The orofacial region comprises an intricate combination of components seen in other organ systems in the body, to include mucous membranes, skin, nerves, muscles, ligaments, bone, and exocrine glands. This is in addition to the unique features of the oral cavity to include the dentition, periodontium, and salivary milieu. Consequently, the orofacial region reflects an individual’s overall systemic health, and issues that arise here may be the initial presentation or a complication of a systemic condition. For instance, enlarged gingiva may be an early manifestation of a hematologic malignancy through leukemic infiltration of the gingiva. When a unique orofacial abnormality and condition presents that necessitates a thorough history taking and workup, the process may uncover a systemic condition that would impact any subsequent dental or surgical management of the patient, by affecting either their ability to tolerate or recover from treatment or the prognosis or outcome of the proposed treatment.
The goal of this issue of the Atlas of the Oral and Maxillofacial Surgery Clinics of North America is to provide a brief comprehensive overview to aid providers in the approach to and identification of systemic conditions that appear in the orofacial region, as presented by international oral medicine experts. This begins with an overview of the fundamentals in approaching a patient, which would necessitate a thorough medical history, comprehensive medical evaluation, and appropriate subsequent tests (eg, laboratory and imaging studies, biopsies, cultures).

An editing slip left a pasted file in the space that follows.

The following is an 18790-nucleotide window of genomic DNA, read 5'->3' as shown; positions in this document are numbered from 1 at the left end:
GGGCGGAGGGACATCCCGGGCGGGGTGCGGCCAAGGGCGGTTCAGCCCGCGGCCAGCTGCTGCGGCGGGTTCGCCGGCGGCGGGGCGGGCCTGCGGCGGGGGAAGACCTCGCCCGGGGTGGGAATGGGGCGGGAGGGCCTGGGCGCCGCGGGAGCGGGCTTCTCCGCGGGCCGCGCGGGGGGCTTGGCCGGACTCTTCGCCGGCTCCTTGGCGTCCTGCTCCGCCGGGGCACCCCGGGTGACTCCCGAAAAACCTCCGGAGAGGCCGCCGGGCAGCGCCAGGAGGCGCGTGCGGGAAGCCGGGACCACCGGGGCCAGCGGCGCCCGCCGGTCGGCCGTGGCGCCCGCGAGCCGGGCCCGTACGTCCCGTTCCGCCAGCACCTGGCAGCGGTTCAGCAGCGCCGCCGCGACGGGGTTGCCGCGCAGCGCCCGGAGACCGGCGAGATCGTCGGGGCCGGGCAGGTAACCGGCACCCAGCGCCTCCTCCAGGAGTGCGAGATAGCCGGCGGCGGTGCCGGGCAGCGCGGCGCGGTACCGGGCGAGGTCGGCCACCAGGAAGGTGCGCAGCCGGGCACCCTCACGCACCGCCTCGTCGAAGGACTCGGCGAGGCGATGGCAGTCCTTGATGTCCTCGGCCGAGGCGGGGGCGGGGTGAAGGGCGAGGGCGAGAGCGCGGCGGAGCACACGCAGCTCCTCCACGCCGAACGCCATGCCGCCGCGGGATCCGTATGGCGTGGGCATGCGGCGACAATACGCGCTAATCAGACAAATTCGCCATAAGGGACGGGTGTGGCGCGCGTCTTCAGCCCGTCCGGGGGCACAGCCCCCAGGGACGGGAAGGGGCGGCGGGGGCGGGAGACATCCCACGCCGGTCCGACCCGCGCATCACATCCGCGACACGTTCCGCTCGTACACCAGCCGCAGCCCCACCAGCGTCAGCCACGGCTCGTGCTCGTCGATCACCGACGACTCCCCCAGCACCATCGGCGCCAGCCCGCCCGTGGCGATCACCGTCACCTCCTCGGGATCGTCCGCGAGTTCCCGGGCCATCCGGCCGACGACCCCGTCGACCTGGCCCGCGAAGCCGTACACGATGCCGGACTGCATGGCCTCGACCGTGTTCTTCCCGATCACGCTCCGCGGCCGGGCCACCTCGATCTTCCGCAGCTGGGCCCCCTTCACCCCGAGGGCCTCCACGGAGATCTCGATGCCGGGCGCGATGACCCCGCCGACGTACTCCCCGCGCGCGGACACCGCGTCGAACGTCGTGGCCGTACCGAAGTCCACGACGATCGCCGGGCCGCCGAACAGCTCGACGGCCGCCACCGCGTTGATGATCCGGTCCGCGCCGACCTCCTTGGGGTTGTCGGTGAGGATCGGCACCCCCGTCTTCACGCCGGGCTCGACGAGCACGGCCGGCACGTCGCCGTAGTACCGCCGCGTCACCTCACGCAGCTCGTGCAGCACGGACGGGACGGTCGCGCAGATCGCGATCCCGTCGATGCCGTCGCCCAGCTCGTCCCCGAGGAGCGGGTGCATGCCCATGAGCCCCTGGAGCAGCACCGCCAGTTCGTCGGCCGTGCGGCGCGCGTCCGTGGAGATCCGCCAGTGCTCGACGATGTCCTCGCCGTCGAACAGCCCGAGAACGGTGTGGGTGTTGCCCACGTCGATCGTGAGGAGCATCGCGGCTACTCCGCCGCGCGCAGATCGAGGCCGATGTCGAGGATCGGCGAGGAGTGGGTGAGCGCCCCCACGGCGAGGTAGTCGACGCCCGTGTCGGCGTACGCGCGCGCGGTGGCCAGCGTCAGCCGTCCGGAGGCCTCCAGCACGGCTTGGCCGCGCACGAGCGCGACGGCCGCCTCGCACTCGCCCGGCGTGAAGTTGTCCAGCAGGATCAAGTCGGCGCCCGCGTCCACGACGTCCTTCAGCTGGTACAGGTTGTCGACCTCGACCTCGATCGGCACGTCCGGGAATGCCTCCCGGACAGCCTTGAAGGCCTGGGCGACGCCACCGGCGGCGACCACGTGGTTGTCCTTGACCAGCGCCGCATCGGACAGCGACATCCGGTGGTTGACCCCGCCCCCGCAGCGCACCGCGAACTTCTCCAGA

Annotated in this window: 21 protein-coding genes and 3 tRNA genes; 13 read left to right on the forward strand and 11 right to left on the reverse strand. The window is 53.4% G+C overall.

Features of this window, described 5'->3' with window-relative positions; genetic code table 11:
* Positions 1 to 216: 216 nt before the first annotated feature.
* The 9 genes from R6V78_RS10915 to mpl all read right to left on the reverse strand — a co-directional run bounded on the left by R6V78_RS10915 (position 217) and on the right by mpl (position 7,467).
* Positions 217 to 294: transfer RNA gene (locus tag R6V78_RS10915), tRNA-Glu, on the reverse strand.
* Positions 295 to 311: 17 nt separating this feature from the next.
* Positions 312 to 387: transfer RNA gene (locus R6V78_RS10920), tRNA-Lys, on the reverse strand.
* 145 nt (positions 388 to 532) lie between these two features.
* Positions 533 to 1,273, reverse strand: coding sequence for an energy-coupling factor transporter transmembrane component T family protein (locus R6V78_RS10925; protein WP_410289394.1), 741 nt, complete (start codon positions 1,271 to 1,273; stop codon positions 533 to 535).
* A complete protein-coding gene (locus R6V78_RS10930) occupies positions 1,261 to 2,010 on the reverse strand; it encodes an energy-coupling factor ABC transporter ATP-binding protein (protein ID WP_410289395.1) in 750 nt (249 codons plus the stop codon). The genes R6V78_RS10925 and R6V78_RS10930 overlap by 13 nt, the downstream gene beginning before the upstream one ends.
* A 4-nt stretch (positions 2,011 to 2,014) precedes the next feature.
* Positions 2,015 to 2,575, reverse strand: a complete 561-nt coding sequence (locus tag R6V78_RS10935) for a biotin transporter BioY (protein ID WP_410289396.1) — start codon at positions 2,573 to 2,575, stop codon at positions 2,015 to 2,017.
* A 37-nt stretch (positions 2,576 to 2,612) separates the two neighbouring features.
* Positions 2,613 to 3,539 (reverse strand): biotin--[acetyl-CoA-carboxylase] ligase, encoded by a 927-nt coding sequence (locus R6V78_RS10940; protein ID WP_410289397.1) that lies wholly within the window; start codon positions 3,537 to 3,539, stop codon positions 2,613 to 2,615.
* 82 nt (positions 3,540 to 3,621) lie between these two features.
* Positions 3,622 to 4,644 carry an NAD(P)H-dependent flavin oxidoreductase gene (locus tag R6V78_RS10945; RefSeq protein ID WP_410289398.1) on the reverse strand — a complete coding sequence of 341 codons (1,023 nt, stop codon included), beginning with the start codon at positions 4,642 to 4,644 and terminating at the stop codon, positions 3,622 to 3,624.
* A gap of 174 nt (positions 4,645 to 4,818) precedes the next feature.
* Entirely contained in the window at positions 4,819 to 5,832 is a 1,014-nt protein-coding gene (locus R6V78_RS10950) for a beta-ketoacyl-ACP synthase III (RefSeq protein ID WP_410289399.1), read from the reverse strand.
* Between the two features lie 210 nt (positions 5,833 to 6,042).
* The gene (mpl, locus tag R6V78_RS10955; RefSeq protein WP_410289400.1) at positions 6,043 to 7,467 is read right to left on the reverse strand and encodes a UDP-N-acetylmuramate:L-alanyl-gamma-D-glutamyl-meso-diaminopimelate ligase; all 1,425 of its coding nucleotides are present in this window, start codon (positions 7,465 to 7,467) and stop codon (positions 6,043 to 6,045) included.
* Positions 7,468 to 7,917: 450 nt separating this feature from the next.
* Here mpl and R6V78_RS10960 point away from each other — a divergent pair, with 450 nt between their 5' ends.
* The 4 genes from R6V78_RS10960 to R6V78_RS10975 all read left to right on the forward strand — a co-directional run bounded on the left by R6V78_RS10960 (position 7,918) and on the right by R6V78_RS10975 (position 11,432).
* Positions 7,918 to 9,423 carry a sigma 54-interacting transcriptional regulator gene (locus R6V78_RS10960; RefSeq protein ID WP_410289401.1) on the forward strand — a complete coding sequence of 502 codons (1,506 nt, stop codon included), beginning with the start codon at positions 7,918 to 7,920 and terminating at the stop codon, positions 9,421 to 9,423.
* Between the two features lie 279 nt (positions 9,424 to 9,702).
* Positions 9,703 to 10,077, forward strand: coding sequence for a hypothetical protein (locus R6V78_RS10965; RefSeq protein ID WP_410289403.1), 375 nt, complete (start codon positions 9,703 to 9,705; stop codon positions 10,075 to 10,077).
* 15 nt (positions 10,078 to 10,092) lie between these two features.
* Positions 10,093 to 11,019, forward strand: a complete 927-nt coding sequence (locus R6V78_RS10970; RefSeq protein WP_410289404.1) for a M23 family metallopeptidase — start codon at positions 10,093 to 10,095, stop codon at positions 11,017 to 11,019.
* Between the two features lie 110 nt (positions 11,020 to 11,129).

The individual articles in this issue are delineated by organ systems and disease states. The oral cavity, at the one end of the gastrointestinal tract, would naturally be prone to lesions from a gastrointestinal disorder, such as oral ulcers and cobblestone lesions seen in patients with inflammatory bowel disease. Immunodeficient patients may be more prone to orofacial infections or unique lesions of infectious causes. Patients with high caries rate and salivary hypofunction may provide an initial opportunity to diagnose an underlying autoimmune condition such as Sjögren’s syndrome. Therapies and drugs targeted toward systemic disorders may cause oral complications in the form of hyposalivation, immunosuppression, allergic reactions, osteonecrosis, and/or other oral lesions. Hematologic disorders may result in increased oral bleeding that would impact dental and surgical care, or may have initial oral manifestations such as enlarged gingiva, as previously mentioned. Naturally, the mouth, with its complex oral ecosystem, is commonly subject to viral, bacterial, and fungal infections. Multiorgan disorders, or disorders of the endocrine system, have various manifestations in the oral cavity and orofacial region. Dermatologic disorders have unique presentation in the oral cavity, as evidenced by various mucosal conditions such as lichen planus.
The information and images of more common and/or significant conditions in this issue are intended to serve as a quick reference for providers as they encounter them in their clinical practice. This array of conditions further emphasizes the orofacial region and oral cavity as a reflection of a patient’s overall health.
© 2017 Published by Elsevier Inc.